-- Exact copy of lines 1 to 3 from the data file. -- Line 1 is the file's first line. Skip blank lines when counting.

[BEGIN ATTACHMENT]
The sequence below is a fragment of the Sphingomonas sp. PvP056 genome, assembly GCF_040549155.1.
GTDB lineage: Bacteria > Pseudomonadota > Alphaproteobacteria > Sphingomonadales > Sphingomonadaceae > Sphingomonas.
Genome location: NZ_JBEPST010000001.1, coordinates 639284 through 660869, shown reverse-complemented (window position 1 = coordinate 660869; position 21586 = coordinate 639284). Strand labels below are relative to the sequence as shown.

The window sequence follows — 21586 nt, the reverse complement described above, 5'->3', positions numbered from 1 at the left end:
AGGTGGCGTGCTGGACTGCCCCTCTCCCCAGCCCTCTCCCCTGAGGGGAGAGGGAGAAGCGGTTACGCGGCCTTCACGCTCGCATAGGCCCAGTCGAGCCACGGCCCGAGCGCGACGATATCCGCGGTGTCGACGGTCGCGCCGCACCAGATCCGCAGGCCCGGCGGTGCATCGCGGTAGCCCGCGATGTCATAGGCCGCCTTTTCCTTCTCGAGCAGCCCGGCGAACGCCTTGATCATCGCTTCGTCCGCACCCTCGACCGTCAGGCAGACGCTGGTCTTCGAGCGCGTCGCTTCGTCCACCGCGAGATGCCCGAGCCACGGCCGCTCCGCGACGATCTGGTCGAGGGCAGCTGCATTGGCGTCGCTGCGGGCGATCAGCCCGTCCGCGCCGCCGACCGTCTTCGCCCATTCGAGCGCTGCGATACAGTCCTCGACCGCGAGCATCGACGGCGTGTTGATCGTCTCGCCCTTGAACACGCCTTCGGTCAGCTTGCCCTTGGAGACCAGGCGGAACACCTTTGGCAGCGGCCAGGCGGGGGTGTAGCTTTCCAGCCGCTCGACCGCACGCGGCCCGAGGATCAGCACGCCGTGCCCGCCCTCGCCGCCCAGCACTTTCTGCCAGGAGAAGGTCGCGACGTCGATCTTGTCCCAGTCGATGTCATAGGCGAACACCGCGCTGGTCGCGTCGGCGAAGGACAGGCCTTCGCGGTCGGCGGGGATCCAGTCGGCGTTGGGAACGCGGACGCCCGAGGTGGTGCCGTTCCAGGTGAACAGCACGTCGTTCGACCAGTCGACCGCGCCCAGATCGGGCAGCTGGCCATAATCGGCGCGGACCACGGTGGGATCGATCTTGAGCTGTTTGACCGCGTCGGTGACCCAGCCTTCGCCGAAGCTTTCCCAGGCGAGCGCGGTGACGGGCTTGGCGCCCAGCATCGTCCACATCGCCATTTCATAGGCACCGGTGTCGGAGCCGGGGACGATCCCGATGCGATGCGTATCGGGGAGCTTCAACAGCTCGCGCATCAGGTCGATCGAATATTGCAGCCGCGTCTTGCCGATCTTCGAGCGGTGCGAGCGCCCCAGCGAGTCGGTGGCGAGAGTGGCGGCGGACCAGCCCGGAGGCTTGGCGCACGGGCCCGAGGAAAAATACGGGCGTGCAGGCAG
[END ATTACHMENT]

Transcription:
The sequence below is a fragment of the Sphingomonas sp. PvP056 genome, assembly GCF_040549155.1.
GTDB lineage: Bacteria > Pseudomonadota > Alphaproteobacteria > Sphingomonadales > Sphingomonadaceae > Sphingomonas.
Genome location: NZ_JBEPST010000001.1, coordinates 639284 through 660869, shown reverse-complemented (window position 1 = coordinate 660869; position 21586 = coordinate 639284). Strand labels below are relative to the sequence as shown.